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The University of Alaska Anchorage is displaying a professor’s painting that depicts Captain America holding the severed head of President Donald Trump, reports Campus Reform.
The work, created by Assistant Professor of Painting Thomas Chung, is being presented as part of a month-long faculty art exhibition in the university’s fine arts gallery, reports KTUU.
“It’s an image of the actor who plays Captain America, and two eagles are sort of screaming into his ears, and he’s holding the severed head of Trump, and there’s a young Hillary Clinton clinging to his leg,” Chung said to describe his painting, according to Campus Reform. “I was reminded of those 80’s rock posters, where there’s a woman in tattered clothes clinging to a strong male hero’s leg.”
A Facebook post by Paul Berger, a former UAA faculty member, shows that the painting is visible from outside of the gallery entrance and will be the first thing people see as they enter, reports Campus Reform.
“I’m not sure how I want to respond to this,” Berger wrote. “First thing that comes to mind is freedom of expression, fair enough (although, I might wager the severed head of our former president might illicit [sic] a different response from the administration of UAA and their student body). The second is public funding of our university system.”
Campus Reform explains that the painting has been the recipient of numerous complaints on campus, and a debate has started on its appropriateness.
“I was really torn about putting this piece up a faculty show, because I would never talk about my own political beliefs to my students,” Chung asserted, saying he wavered about putting the painting on display out of concern that it might make some students feel uncomfortable, Campus Reform reported. “But I realized that I feel very strongly about this, and I think even students that might be pro-Trump supporters could benefit from having a conversation with me about why I feel this way—why I painted this.”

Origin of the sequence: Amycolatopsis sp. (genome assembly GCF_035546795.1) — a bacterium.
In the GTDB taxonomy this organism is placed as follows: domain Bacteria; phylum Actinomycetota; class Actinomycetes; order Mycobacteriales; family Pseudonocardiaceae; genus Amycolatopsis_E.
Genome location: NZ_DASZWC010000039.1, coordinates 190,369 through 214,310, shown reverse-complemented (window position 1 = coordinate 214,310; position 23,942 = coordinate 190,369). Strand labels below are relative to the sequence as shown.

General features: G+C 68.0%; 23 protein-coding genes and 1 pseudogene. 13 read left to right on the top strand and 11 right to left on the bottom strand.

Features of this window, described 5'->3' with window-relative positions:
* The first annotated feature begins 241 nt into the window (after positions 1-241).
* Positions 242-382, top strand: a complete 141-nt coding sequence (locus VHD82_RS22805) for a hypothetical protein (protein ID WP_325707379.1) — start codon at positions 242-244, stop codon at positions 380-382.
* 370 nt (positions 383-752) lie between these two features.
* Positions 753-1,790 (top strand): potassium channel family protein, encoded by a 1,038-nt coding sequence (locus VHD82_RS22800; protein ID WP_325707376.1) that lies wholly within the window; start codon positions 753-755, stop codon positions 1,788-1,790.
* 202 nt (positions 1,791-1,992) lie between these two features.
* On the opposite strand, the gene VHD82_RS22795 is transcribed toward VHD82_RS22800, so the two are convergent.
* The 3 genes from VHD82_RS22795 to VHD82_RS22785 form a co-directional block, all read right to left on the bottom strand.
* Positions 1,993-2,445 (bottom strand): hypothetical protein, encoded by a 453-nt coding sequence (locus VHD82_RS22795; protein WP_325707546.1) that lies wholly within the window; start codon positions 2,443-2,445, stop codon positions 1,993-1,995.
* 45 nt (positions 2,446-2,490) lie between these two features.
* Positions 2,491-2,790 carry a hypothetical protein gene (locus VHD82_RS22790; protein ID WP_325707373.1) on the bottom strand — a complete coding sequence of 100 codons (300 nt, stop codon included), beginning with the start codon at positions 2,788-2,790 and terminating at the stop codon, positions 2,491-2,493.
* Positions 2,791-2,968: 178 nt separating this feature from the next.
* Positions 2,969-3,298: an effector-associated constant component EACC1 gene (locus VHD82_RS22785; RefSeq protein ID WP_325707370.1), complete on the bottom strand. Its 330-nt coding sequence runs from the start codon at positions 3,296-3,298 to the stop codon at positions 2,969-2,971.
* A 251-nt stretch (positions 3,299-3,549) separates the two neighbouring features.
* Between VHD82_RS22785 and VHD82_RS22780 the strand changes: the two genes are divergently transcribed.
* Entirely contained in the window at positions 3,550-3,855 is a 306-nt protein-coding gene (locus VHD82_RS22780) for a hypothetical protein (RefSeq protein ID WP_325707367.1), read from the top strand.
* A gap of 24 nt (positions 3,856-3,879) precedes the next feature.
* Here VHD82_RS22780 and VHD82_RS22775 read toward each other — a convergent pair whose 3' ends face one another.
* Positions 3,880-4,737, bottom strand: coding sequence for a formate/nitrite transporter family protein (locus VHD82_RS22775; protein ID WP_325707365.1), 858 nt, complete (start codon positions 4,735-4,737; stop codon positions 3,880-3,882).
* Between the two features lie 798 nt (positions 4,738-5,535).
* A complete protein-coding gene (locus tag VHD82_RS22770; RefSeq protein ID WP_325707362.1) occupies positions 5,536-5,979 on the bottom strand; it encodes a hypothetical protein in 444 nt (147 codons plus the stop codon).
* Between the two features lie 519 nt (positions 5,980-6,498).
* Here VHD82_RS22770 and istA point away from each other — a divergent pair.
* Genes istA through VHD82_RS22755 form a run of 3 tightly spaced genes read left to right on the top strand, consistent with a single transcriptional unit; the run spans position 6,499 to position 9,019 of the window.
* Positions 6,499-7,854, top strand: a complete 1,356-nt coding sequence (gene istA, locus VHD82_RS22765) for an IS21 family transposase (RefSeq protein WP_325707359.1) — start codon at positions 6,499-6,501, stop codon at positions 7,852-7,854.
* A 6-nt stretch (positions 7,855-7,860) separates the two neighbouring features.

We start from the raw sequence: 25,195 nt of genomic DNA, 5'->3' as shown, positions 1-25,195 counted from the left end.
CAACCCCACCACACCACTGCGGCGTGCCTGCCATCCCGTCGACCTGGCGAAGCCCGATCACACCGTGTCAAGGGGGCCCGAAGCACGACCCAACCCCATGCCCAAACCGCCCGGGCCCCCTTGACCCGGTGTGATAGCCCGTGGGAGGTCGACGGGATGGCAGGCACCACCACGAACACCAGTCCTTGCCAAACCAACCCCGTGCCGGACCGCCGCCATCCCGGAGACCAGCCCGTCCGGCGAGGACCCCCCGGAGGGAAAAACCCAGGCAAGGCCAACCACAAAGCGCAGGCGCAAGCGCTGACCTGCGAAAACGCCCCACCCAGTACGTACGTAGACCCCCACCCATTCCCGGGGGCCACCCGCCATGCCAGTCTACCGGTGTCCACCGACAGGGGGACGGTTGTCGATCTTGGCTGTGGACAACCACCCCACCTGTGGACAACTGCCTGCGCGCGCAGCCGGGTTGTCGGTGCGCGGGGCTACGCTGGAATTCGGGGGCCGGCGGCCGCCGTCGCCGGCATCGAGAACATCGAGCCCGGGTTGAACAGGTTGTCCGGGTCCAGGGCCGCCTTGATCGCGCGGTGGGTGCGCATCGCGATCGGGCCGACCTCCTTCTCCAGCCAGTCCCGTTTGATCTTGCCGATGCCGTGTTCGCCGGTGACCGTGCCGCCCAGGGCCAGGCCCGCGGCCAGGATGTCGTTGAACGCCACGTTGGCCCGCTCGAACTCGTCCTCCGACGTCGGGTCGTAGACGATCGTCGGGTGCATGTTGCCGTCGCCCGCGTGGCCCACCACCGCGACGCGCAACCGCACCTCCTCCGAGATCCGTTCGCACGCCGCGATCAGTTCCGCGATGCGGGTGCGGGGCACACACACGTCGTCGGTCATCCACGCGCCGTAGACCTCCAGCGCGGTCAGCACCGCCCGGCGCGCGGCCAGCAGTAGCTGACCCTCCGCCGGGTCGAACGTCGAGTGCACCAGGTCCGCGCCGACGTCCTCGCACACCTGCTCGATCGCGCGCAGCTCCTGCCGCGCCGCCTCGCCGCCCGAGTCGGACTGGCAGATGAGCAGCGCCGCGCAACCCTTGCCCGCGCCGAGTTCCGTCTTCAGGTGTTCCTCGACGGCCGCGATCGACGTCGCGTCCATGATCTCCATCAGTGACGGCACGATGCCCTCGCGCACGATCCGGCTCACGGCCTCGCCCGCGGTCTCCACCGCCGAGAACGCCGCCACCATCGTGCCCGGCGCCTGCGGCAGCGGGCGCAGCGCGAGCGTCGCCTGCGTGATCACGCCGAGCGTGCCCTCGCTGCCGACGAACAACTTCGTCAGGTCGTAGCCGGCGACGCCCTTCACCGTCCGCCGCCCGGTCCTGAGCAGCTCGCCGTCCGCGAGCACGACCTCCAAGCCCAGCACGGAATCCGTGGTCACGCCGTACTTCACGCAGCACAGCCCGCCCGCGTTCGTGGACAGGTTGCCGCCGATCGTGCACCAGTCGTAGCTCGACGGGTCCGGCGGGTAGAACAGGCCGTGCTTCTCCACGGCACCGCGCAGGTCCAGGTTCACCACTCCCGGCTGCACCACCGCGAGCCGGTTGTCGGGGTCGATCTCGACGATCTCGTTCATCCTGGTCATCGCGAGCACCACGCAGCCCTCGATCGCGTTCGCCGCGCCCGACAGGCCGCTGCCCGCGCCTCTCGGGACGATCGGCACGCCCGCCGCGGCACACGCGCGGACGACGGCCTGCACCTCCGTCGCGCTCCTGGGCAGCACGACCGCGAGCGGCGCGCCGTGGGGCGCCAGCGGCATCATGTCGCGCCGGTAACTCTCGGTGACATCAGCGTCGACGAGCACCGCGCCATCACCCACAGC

Berger, who Campus Reform reports is a conservative, feels that the painting represents a double standard in how people can talk about President Trump versus former President Barack Obama.
“Had the roles been reversed, and it was Obama’s head hanging there, I think the outrage would be fantastic,” Berger said. “As a free speech advocate, everyone has a right to express their opinion the way they want to express them. But as a parent and a citizen, there’s a discussion. In a university setting, what’s appropriate?”
Campus Reform has said that so far, the school is taking the side of the artist, allowing the painting to remain on display until the end of the exhibit on April 20.
Steven Godfrey, the chair of the Fine Arts Department, said that they would “protect” anyone who made a controversial piece of art.
“I guess the people are upset about the work that’s being shown,” Godfrey said, according to Campus Reform. “If they were taking a class at the university and made art that was considered controversial, no matter what their political or religious bent is, we would do our best to protect them and protect their rights to make that kind of work in the institution, whether it would be a student or faculty.”
Campus Reform reports that they have reached out to UAA for comment, but has received no response as of yet.